‘Empowering People Who Look Like Me’: Arlan Hamilton At Black Tech Week

Written by Dana Sanchez

How are you using your platform to empower people who look like you?

That was the topic of a panel discussion at Black Tech Week Miami, entitled “Beyond Diversity: Empowerment For Black Tech Entrepreneurs.”

Derick Pearson, co-founder of Black Tech Week moderated the discussion. Panelists included Jamarlin Martin, founder and CEO of Nubai Ventures and Moguldom.com; Darlene Gillard, a founding member and partner at DigitalUndivided; and Arlan Hamilton, founder and managing partner of VC fund Backstage Capital.

This article focuses on Hamilton, who built Backstage Capital from the ground up starting when she was homeless in 2015. The fund is dedicated to minimizing funding disparities in tech by investing in high-potential founders of color, women and LGBT.

“Our fund is a boutique fund which is a special way of saying ‘very small,'” Hamilton said. “I started this while I was homeless and today have invested in over 80 companies in the last 2.5 years.”

Here’s an excerpt from Hamilton’s comments at Black Tech Week:

Arlan Hamilton Founder and Managing Partner of Backstage Capital at Black tech Week Miami 2018. Photo: Anita Sanikop/Moguldom

Speaking on the topic, “Beyond Diversity: Empowerment For Black Tech Entrepreneurs” at Black tech Week Miami 2018 are Derick Pearson, co-founder of Black Tech Week; Jamarlin Martin, founder and CEO of Nubai Ventures and Moguldom.com; Darlene Gillard, a founding member and partner at DigitalUndivided; and Arlan Hamilton, founder and managing partner of VC fund Backstage Capital. Photo: Anita Sanikop/Moguldom

Derick Pearson: How are you using your platform to empower people who look like us?

Arlan Hamilton: By leading by example. I started Backstage Capital because I couldn’t find enough of what I was looking for — people who looked like me, who were equipped or allowed to write checks. That’s not OK. I wanted more of that. Most of what I do is not about personal gain or personal wealth. It’s about setting examples so that it can be replicated by others over and over again so that in just a few years the word underrepresented won’t include black people. It’ll just be part of an equal playing field.

Derick Pearson: Arlan, you’re raising rounds. How are you dealing with major investors and hedge funds to fund people of color?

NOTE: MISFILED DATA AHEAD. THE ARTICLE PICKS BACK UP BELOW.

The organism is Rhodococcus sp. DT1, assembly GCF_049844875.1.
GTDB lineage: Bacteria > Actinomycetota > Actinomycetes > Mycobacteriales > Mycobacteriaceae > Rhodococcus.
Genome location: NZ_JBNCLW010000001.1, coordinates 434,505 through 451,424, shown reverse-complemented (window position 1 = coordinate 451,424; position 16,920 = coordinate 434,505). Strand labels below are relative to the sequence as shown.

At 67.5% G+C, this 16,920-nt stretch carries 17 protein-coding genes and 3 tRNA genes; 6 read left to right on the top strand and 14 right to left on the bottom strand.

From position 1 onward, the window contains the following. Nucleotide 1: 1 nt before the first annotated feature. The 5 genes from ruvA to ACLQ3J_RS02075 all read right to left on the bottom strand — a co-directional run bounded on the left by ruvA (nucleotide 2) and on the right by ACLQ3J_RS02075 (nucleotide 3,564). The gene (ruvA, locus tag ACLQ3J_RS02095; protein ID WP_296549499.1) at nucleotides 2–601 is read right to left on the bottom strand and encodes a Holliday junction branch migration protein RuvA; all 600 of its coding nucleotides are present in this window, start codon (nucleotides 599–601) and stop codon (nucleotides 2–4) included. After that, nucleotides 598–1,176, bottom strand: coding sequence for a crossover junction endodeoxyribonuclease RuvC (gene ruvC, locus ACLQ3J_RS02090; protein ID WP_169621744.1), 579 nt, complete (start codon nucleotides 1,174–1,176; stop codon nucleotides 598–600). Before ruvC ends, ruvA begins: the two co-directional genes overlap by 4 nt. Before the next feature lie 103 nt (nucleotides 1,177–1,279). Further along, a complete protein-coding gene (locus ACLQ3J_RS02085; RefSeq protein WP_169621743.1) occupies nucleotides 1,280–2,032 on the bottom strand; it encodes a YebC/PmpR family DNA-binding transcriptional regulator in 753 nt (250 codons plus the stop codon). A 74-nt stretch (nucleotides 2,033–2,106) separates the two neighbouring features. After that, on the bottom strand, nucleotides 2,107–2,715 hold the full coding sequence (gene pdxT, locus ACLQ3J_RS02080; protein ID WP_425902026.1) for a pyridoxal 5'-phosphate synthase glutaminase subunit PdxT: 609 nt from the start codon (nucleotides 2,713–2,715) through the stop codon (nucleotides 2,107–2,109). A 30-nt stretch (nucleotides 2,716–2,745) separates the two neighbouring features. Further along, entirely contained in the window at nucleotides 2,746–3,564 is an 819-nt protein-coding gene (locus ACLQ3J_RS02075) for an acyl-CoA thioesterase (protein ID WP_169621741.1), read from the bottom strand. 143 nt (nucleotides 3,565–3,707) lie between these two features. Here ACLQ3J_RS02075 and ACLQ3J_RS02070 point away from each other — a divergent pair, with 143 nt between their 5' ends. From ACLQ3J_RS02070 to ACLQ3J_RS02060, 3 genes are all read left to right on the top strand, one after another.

Arlan Hamilton:  A lot of what keeps me up at night is balancing the fact that I’m trying to raise capital for black and brown founders and women. A lot of the capital I have to go to could (involve a conflict of interest). (A lot of what keeps me up at night is) figuring out my place in that, and my responsibility in that and how much of that I can put on my shoulders.

Jamarlin Martin: A question for Arlan: You have some high-profile investors, billionaires. One of the top brokers in Silicon Valley is Marc Andreessen. When I look at some of his comments and how he defines diversity, his backing of Peter Thiel, his comment relating to colonialism in India, (implying India is worse off without the British). It seems like you’re in a conflicted position. You’re doing things for the people but at the same time, you’re talking money from folks driving the problem.

Arlan Hamilton: I’ve definitely turned down half a million dollars from someone who was associated with Peter Thiel right around the time when he put $1 million into Trump’s campaign. It would have done everything for our fund to have that money but I just couldn’t do it. I could take days to describe the nuances of it. I think all the questions are valid. I also wonder what others would do in my place in a lot of these situations. It’s about timing in some cases. Sometimes things happen. If we get a $50K paycheck from someone and then they go out and do something, I’ll make the decision about whether I want to find (the money) from someone else and give that money back. I make decisions every day that are tough. For me, it’s more about can I get some more black and brown investors to take the place of those people?  I have found it very difficult to raise from black investors for the most part with the exception of a few people.

Derick Pearson: Arlan is an investor in Kairos (Miami-based facial recognition firm owned by Brian Brackeen). Jamarlin as well. Brian and I just discussed an ICO for a fund. Have you considered (an ICO) Arlan?